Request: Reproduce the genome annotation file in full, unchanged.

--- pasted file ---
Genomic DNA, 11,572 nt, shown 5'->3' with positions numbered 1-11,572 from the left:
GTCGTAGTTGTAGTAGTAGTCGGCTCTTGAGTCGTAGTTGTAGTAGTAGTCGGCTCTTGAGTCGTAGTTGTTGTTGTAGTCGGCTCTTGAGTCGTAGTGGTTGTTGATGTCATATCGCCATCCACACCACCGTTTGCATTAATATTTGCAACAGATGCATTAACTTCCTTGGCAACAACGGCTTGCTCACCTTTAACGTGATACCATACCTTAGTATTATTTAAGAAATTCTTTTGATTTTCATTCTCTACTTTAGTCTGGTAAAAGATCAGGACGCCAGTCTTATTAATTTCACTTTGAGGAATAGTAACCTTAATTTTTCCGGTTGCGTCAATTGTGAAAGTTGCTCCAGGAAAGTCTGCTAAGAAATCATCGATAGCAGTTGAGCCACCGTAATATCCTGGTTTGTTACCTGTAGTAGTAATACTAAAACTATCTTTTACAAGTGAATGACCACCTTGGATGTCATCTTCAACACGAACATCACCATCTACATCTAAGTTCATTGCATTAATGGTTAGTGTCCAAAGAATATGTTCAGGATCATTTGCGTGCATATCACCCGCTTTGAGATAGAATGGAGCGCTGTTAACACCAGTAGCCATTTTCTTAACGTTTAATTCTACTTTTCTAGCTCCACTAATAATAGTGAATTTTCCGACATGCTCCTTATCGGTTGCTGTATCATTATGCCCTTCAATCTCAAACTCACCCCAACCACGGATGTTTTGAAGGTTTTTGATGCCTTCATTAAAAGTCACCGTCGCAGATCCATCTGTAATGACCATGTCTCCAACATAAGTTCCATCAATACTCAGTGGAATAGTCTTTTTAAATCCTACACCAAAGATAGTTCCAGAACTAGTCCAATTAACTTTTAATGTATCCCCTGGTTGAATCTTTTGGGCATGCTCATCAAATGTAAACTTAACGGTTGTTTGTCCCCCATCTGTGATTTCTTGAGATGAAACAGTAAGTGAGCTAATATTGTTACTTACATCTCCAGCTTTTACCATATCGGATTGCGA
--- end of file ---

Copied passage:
Genomic DNA, 11,572 nt, shown 5'->3' with positions numbered 1-11,572 from the left:
GTCGTAGTTGTAGTAGTAGTCGGCTCTTGAGTCGTAGTTGTAGTAGTAGTCGGCTCTTGAGTCGTAGTTGTTGTTGTAGTCGGCTCTTGAGTCGTAGTGGTTGTTGATGTCATATCGCCATCCACACCACCGTTTGCATTAATATTTGCAACAGATGCATTAACTTCCTTGGCAACAACGGCTTGCTCACCTTTAACGTGATACCATACCTTAGTATTATTTAAGAAATTCTTTTGATTTTCATTCTCTACTTTAGTCTGGTAAAAGATCAGGACGCCAGTCTTATTAATTTCACTTTGAGGAATAGTAACCTTAATTTTTCCGGTTGCGTCAATTGTGAAAGTTGCTCCAGGAAAGTCTGCTAAGAAATCATCGATAGCAGTTGAGCCACCGTAATATCCTGGTTTGTTACCTGTAGTAGTAATACTAAAACTATCTTTTACAAGTGAATGACCACCTTGGATGTCATCTTCAACACGAACATCACCATCTACATCTAAGTTCATTGCATTAATGGTTAGTGTCCAAAGAATATGTTCAGGATCATTTGCGTGCATATCACCCGCTTTGAGATAGAATGGAGCGCTGTTAACACCAGTAGCCATTTTCTTAACGTTTAATTCTACTTTTCTAGCTCCACTAATAATAGTGAATTTTCCGACATGCTCCTTATCGGTTGCTGTATCATTATGCCCTTCAATCTCAAACTCACCCCAACCACGGATGTTTTGAAGGTTTTTGATGCCTTCATTAAAAGTCACCGTCGCAGATCCATCTGTAATGACCATGTCTCCAACATAAGTTCCATCAATACTCAGTGGAATAGTCTTTTTAAATCCTACACCAAAGATAGTTCCAGAACTAGTCCAATTAACTTTTAATGTATCCCCTGGTTGAATCTTTTGGGCATGCTCATCAAATGTAAACTTAACGGTTGTTTGTCCCCCATCTGTGATTTCTTGAGATGAAACAGTAAGTGAGCTAATATTGTTACTTACATCTCCAGCTTTTACCATATCGGATTGCGA